By Jeff Lehr
Recent retail availability in Joplin of a legal synthetic form of marijuana, known as K2, appears to be shrinking in the face of a possible government crackdown.
K2, or Spice as it is most often called, has been available in recent months at some tobacco stores and at least one head shop in Joplin. But local retailers now seem to be voluntarily discontinuing sales.
The product, a mix of herbs and spices sprayed with a synthetic compound similar to THC, the psychoactive ingredient in marijuana, has been commonly sold as incense. But buyers have been smoking it to obtain a high similar to marijuana.
Kelly Maddy, president of the Joplin Chapter of the National Organization for the Reform of Marijuana Laws, said the herbs and spices in a package of K2 are not what get smokers high. It’s the chemical with which they are treated.
“It’s not a natural (cannabinoid) like marijuana,” Maddy said. “It’s a research chemical.”
The chemical interacts with receptors in the brain in a manner similar to THC. But K2 users test clean for THC, making it appealing to some people who face drug tests in the workplace or others on court-ordered probation, Maddy said.
He said some people who have tried K2 tell him that it differs from marijuana in at least two respects. The high lasts just 15 to 30 minutes. Maddy said K2 users also have reported experiencing feelings of anxiety and paranoia that they associate with first-time use of marijuana; such feelings tend to disappear with repeated use of pot.
K2’s ingredients are not yet regulated in the U.S., although they are banned in Europe.
The popularity of K2 use in the Joplin area remains open to debate.
Cpl. Larry Stout, of the Jasper County Drug Task Force, said he has seen it pop up only a couple of times in task force operations.
“Because it’s not illegal, we’re not chasing it,” Stout said. “So we’re not seeing much of it.”
He said pot smokers have told task force members that K2 is not as good as marijuana and tends to be higher priced. A 3-gram package of K2 is sold in stores for anywhere from $20 to $50. A head shop on West 20th Street was selling it for $30 plus tax until about a week ago when the operator said he was discontinuing sales.
What makes Stout think that not that many people are using it locally is that he has not fielded a single complaint from parents about it. He said students he teaches in high-school classes have yet to raise it as a topic.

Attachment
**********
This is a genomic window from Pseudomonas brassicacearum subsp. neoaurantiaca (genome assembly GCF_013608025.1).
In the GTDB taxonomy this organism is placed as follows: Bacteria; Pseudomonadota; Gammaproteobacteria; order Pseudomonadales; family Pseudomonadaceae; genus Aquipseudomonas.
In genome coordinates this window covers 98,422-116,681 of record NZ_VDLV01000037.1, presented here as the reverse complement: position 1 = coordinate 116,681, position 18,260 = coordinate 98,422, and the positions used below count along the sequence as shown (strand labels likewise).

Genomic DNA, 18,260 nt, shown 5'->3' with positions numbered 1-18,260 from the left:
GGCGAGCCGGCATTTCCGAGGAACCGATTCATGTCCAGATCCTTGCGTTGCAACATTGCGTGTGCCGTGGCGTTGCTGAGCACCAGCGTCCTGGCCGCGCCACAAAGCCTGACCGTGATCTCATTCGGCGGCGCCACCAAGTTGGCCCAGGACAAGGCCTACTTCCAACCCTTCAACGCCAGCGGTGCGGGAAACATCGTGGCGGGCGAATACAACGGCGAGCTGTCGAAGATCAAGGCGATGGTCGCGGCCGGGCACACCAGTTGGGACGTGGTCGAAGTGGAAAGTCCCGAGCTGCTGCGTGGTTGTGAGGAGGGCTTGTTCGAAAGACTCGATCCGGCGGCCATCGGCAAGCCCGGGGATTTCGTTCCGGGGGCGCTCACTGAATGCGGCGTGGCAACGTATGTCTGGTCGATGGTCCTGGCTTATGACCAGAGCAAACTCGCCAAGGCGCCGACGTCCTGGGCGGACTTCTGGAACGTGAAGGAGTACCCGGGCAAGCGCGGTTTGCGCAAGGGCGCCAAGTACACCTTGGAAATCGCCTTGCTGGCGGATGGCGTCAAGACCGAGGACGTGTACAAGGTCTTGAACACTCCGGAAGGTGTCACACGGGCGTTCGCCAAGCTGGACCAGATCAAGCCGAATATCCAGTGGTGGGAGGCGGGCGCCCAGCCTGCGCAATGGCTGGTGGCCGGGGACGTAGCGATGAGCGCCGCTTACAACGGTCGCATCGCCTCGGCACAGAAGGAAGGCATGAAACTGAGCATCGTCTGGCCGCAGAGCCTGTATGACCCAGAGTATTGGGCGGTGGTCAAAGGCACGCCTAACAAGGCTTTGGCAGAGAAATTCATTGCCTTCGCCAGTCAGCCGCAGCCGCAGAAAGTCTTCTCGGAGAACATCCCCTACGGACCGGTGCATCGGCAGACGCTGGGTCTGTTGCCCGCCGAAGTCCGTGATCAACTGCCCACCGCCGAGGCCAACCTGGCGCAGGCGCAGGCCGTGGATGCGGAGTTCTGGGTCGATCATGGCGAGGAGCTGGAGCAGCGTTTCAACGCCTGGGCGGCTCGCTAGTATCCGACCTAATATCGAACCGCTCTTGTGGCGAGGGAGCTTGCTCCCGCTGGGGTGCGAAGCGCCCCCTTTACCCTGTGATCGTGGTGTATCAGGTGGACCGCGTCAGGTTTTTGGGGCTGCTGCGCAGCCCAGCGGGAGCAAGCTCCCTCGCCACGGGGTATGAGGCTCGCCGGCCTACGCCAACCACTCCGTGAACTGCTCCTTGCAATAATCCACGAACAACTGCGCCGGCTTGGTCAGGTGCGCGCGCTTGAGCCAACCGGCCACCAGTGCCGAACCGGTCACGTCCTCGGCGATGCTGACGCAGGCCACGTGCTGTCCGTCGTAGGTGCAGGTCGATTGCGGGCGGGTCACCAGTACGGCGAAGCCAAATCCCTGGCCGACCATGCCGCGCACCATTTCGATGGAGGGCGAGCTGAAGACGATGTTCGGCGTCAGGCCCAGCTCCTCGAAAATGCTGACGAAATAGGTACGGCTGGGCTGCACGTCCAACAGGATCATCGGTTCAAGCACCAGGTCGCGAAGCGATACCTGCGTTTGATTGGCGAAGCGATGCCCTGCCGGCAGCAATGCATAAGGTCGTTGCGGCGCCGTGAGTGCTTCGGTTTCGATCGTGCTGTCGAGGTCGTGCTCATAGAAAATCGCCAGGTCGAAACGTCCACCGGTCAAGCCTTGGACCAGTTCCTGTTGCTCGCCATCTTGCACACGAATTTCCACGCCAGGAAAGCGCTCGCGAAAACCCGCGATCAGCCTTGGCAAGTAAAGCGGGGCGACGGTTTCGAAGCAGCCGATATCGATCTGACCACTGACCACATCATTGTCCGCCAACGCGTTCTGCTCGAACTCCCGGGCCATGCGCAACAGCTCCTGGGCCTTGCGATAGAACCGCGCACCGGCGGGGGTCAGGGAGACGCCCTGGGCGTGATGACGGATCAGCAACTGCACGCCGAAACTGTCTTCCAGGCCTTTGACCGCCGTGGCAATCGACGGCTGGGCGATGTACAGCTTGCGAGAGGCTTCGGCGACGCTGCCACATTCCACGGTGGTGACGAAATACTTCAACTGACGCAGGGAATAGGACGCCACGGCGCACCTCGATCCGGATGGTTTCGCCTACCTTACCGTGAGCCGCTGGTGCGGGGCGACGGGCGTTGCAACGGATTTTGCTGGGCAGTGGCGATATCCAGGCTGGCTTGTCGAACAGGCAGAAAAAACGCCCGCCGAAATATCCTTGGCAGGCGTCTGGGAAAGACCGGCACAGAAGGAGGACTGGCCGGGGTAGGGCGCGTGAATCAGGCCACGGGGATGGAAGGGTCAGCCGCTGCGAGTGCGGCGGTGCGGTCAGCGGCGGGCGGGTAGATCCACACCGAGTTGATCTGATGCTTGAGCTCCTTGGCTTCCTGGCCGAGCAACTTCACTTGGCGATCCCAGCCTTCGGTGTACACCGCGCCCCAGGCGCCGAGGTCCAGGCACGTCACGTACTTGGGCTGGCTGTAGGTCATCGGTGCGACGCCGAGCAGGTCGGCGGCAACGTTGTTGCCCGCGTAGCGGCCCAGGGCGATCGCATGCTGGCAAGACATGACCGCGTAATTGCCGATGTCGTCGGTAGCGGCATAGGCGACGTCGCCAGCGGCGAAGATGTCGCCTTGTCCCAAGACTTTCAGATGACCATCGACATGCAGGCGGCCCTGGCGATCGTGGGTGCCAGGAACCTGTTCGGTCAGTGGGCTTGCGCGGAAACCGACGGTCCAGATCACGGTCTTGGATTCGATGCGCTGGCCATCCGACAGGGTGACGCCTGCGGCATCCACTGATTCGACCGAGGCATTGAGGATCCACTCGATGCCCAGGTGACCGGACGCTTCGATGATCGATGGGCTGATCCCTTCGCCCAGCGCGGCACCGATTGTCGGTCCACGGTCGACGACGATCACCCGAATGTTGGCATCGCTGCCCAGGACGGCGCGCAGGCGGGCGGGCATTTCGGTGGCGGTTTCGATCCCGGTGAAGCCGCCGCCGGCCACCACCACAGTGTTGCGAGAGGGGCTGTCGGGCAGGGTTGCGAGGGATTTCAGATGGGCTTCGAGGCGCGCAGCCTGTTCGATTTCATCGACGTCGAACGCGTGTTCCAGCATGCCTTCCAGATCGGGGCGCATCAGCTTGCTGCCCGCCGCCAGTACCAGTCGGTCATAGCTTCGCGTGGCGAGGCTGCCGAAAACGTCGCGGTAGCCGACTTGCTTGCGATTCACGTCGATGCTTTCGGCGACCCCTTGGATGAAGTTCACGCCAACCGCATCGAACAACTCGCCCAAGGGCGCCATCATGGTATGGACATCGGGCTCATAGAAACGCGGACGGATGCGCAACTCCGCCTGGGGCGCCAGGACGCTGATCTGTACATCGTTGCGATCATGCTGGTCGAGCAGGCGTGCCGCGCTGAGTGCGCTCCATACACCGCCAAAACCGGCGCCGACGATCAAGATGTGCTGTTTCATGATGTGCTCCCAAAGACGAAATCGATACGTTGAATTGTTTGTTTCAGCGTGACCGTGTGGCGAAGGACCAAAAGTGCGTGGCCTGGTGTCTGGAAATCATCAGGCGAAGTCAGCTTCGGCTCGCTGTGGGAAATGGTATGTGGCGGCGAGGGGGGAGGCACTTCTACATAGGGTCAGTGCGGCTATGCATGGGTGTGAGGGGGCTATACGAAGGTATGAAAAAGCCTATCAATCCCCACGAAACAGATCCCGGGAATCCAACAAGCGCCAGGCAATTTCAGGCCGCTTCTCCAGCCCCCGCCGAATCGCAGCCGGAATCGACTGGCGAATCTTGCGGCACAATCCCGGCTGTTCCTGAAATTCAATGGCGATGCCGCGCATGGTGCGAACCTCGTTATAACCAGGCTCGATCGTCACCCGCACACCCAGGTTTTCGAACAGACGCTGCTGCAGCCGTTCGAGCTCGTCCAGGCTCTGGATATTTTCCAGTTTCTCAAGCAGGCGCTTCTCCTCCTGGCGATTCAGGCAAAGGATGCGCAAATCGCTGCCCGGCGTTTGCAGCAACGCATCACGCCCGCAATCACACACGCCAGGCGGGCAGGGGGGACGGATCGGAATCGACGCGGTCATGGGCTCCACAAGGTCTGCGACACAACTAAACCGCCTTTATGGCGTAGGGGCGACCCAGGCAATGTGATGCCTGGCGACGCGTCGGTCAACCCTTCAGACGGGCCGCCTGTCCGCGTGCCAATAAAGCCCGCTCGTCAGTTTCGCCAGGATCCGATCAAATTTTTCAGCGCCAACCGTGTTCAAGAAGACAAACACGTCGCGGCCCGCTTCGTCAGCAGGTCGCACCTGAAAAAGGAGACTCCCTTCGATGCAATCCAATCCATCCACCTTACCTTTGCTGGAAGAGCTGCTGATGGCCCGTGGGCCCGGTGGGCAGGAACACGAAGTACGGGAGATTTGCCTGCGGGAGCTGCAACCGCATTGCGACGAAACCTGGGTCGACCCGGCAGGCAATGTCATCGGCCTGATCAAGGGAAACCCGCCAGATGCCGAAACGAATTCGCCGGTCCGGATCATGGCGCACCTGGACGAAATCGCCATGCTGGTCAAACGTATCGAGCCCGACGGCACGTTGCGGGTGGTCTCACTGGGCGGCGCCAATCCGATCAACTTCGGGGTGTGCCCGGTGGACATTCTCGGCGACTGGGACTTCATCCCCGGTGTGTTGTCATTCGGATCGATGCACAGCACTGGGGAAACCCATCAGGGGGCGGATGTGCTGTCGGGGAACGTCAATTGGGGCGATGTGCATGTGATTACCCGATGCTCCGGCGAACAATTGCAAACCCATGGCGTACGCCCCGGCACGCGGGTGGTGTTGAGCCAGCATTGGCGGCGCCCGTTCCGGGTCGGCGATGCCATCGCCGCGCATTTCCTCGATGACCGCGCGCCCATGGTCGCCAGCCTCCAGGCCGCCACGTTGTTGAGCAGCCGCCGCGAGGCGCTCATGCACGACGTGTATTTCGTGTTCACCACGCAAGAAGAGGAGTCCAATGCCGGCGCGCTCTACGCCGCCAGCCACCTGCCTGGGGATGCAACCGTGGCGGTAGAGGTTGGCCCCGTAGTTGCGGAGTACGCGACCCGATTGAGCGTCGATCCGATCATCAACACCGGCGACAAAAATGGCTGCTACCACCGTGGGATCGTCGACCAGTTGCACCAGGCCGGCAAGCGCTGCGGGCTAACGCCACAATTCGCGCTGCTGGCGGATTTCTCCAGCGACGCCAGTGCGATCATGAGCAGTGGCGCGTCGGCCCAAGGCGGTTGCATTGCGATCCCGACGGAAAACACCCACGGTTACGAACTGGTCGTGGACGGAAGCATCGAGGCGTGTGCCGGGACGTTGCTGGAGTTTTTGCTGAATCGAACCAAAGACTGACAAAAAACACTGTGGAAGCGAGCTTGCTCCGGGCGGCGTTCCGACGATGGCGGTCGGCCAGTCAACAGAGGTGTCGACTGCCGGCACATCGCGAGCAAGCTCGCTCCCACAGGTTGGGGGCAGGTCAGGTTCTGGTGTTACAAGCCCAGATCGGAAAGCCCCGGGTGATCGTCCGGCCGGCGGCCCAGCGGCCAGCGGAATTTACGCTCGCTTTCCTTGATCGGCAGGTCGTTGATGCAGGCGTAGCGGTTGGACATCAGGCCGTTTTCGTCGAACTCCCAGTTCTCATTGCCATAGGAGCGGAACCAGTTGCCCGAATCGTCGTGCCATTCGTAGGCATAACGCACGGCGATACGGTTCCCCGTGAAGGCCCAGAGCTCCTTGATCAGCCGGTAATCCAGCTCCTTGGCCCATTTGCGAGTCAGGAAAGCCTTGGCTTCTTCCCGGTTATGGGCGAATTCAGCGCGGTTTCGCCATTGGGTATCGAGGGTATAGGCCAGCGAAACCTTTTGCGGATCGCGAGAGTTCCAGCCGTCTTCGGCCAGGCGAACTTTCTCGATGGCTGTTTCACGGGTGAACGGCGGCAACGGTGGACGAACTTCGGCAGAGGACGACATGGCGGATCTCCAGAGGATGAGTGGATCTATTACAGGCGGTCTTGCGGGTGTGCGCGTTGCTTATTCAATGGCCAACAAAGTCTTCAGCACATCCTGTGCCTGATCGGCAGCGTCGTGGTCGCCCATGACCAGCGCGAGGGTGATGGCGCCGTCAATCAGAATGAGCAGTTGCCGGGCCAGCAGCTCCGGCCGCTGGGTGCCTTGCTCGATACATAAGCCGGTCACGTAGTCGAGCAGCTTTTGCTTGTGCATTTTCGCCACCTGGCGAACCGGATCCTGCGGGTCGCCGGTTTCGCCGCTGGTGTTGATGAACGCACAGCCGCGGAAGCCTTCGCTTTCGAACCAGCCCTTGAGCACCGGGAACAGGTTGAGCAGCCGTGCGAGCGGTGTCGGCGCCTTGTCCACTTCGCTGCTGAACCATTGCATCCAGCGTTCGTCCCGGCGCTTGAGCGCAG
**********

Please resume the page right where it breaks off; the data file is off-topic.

A tobacco store operator in Joplin told the Globe that he sold K2 in December but discontinued sales once he learned that people were buying it to get high. He said it had been presented by a supplier as a popular form of incense. He said sales were brisk before he learned how customers were using it. He said he stopped carrying it because he did not wish to take the risks that type of use presented.
Paranoia about sales among retailers may have increased earlier this month with a raid of a supplier and a store in Lawrence, Kan., by federal, state and local authorities.
The owner of Bouncing Bear Botanicals, which supplied a head shop called Sacred Journey with K2, was arrested on multiple counts of distribution of controlled substances, such as mescaline and lysergic acid amide, which is related to LSD. Authorities seized more than $700,000 from the supplier’s business and bank accounts, and K2 was pulled off the shelves of Sacred Journey.
The supplier’s lawyer maintains that his client was operating a legitimate botanical plant business.
Tom Gasparoli, a spokesman for the Food and Drug Administration, told the Globe that K2 has come to the federal agency’s attention. He provided the following agency statement: “K2 is a product with unknown safety risks. The agency has preliminary reports of adverse events and is concerned about the use and abuse of this product. FDA generally considers products like this to be illegal street drug alternatives.”
He said the agency’s study of the product, including any complaints or reports of adverse events, could be followed by action from either a safety or a criminal standpoint.
Maddy, the local NORML president, described the flap over K2 as “another unfortunate byproduct of the prohibition of marijuana.” He said that if concern about a lack of regulation leads to criminalization, K2 is likely to wind up on the street as “just another black market revenue source for organized crime and drug dealers.”
He said he finds it unfortunate that just two weeks after the chief justice of the Missouri Supreme Court warned lawmakers that the greatest waste of state resources is “over-incarceration” of nonviolent offenders, the Missouri Legislature is pondering making possession of yet another substance a felony.
Reported surges in K2 sales have prompted state legislators in Missouri, Kansas and Oklahoma to seek to criminalize the product. The Kansas Legislature on Thursday wrapped up action on a bill outlawing the synthetic drug and sent the measure to Gov. Mark Parkinson.
By Jeff Lehr
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